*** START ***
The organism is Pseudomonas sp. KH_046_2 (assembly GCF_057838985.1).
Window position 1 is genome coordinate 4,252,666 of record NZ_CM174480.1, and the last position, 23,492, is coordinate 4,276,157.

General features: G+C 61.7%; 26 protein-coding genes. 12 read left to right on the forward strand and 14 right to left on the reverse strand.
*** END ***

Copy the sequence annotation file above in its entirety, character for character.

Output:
The organism is Pseudomonas sp. KH_046_2 (assembly GCF_057838985.1).
Window position 1 is genome coordinate 4,252,666 of record NZ_CM174480.1, and the last position, 23,492, is coordinate 4,276,157.

General features: G+C 61.7%; 26 protein-coding genes. 12 read left to right on the forward strand and 14 right to left on the reverse strand.